Take A Look At The New .277 SIG Fury | Is it better than 6.5 Creedmoor or 7mm-08 Rem
Earlier this year, SIG Sauer released their 2020 catalog with lots of new products to get excited about, but one thing that jumped out was the introduction of a new cartridge – 277 SIG Fury. Developed by SIG Sauer the new round is the result of their work on the US Army’s 6.8mm Next Generation Squad Weapons (NGSW) program.
Consideration for the contract required the development of a cartridge with a 6.8 mm-diameter bullet, and enthusiasts will soon have the opportunity to sample the performance in the new .277 Fury loads. The .277 Fury uses a revolutionary hybrid case with a primer-holding metal base and a locking washer sandwiched between it and the brass case that holds powder.
SIG Sauer’s 2020 catalog proclaims it’s, “The biggest innovation in ammunition technology in more than 50 years. The SIG Fury hybrid case technology defies all ballistic theory by producing more energy on target in a smaller, lighter package.
Two loads will initially be available. Elite Match Grade features a 137-grain match bullet with a proprietary powder mix. The Elite Hunter Tipped loads wear a 140-grain Sierra Tipped GameKing . According to their catalog (see below), drop at 1,000 yards is 6 to 9 feet less than that experienced with 6.5 Creedmoor cartridges.
Test barrels were 16- and 24-inches in the comparison, with 140-grain (.277 Fury) and 143-grain (6.5 Creedmoor) bullets.
The .277 Fury loads deliver somewhere between 20 to 25 percent more energy on target. The difference is most significant within 600 yards, according to the chart published in its catalog.
Using the same loads and barrel lengths, the gap does narrow with distance, but even at 1,000 yards the new cartridge from SIG Sauer appears to be the winner. Unfortunately, The Cross rifle — which is a crossover between tactical and hunting — is currently the only rifle available for the .277 SIG Fury ammo. It is the only rifle that can shoot it, and SIG developed the rifle from the ground up for this cartridge. So for hunters, the decision currently is whether to go after the 7mm-08 Remington or 6.5 Creedmoor.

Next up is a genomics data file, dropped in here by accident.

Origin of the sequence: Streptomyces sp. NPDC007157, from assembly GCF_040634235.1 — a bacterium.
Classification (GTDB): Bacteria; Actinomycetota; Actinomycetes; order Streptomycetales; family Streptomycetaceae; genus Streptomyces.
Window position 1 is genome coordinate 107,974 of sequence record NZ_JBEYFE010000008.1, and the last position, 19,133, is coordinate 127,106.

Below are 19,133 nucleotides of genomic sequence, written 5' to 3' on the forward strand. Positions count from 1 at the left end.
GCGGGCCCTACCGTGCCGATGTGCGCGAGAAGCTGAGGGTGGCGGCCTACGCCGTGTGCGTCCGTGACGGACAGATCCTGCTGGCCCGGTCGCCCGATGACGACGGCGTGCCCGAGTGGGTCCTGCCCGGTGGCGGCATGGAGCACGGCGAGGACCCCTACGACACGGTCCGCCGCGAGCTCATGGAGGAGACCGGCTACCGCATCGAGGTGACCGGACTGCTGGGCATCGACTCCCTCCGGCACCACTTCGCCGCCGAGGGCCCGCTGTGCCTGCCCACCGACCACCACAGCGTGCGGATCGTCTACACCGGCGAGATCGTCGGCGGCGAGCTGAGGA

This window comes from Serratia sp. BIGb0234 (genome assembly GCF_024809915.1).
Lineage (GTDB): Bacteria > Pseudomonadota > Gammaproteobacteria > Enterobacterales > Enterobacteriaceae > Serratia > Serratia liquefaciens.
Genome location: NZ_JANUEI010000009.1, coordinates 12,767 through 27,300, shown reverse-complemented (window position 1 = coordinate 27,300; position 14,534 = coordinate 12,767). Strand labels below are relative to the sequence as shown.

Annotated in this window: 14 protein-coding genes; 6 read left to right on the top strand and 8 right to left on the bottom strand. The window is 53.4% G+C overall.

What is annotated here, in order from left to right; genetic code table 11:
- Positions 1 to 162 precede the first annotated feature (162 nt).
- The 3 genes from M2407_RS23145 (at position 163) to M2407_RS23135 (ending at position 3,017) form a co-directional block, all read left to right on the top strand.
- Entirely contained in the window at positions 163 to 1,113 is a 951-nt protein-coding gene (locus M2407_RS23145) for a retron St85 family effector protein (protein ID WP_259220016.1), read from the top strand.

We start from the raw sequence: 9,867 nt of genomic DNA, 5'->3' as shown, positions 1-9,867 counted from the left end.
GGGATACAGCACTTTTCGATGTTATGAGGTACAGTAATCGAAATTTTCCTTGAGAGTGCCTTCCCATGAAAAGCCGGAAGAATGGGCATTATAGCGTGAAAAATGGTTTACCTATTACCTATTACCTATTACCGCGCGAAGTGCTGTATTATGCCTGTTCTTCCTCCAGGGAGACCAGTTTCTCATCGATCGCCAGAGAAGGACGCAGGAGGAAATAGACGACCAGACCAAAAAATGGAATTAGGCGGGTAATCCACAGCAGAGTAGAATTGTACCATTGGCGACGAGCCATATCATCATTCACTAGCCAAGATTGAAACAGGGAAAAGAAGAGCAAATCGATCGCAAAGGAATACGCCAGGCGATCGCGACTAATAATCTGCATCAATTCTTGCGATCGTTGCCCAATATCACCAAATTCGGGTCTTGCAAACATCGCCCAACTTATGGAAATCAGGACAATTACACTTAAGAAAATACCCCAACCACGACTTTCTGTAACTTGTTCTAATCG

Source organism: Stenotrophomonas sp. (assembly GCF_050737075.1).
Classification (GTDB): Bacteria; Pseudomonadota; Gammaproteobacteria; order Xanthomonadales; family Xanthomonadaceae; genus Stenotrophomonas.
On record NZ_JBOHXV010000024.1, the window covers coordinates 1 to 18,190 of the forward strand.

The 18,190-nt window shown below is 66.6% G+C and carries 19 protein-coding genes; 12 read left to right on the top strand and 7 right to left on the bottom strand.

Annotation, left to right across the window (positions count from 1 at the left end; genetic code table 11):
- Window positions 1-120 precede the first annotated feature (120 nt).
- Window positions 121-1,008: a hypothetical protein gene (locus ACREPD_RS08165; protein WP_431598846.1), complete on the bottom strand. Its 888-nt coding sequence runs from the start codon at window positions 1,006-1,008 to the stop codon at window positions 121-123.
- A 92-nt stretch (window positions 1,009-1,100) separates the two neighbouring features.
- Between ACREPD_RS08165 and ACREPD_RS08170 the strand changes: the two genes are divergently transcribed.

The 6.5 Creedmoor VS 7mm-08 Remington
Around the globe, 6.5 Creedmoor is widely recognized as one the most potent cartridges for deer hunting in the modern era. With its ability to deliver a powerful punch,
the Hornady round could take down the average whitetail with relative ease. However, many people still stick with 7mm-08 Remington while hunting for deer as it offers a superb balance between propellant charge, bullet choice and precision.
There are a lot of factors that you need to bring into consideration if you want to hunt deer so it’s quite hard to decide on one single round for all those factors combined. Hence, it is totally your choice at the end to compare the factors given below and see which deem more important to you.
About The 7mm-08 Remington
Around 1958, a certain 7mm/308 Winchester wildcat round was developed and as the name suggests, people made it simply by necking down a standard .308 Winchester to hold a .284 bullet (7mm).
It would spend the next 20 years in the wildcat category until Remington adopted the round, releasing it to the public under the name: The 7mm-08 Remington.
Introduced in the 80s, sitting between both the .243 and .308. While the latter two are excellent, the 7mm-08's popularity has begun growing, making it the better-known cartridge today. The reason why the 7mm-08 is a popular cartridge is that of its performance when hunting deer - it simply performs well. This cartridge is made of quality construction and when shot, has minimal meat damage. It would kill deer efficiently with excellent penetration. But most importantly, it kills in one shot and cleanly.
Another excellent benefit of this cartridge is its lack of recoil. When using 140-grain bullets in the 7mm-08, you won't feel much of the recoil and smooth operation when shooting. While it's a bit on the heavier side, you'll be surprised that this large cartridge doesn't have much recoil and still stay comfortable when you shoot.
But when using lighter grain bullets, it may not perform as accurately as expected. 140-grain bullets (and above) are more compatible with the cartridge. All in all, it offers the gilt-edged accuracy without the muzzle blast and recoil.
Despite the fact that there are various issues that influence the precision on the field, the Remington cartridge generally gives a good account of itself. In the hand of trained hunters, 7mm-08 Remington should be able to nail preys times and again using factory loads. The average round with a 140-grain bullet could deliver a muzzle velocity of 2,800 fps and an energy of 2,400 ft.-lbs. As shooting distances in deer hunting rarely exceed 400 yards (usually stay around 150 yards), the Remington cartridge is more than enough for the task at hand.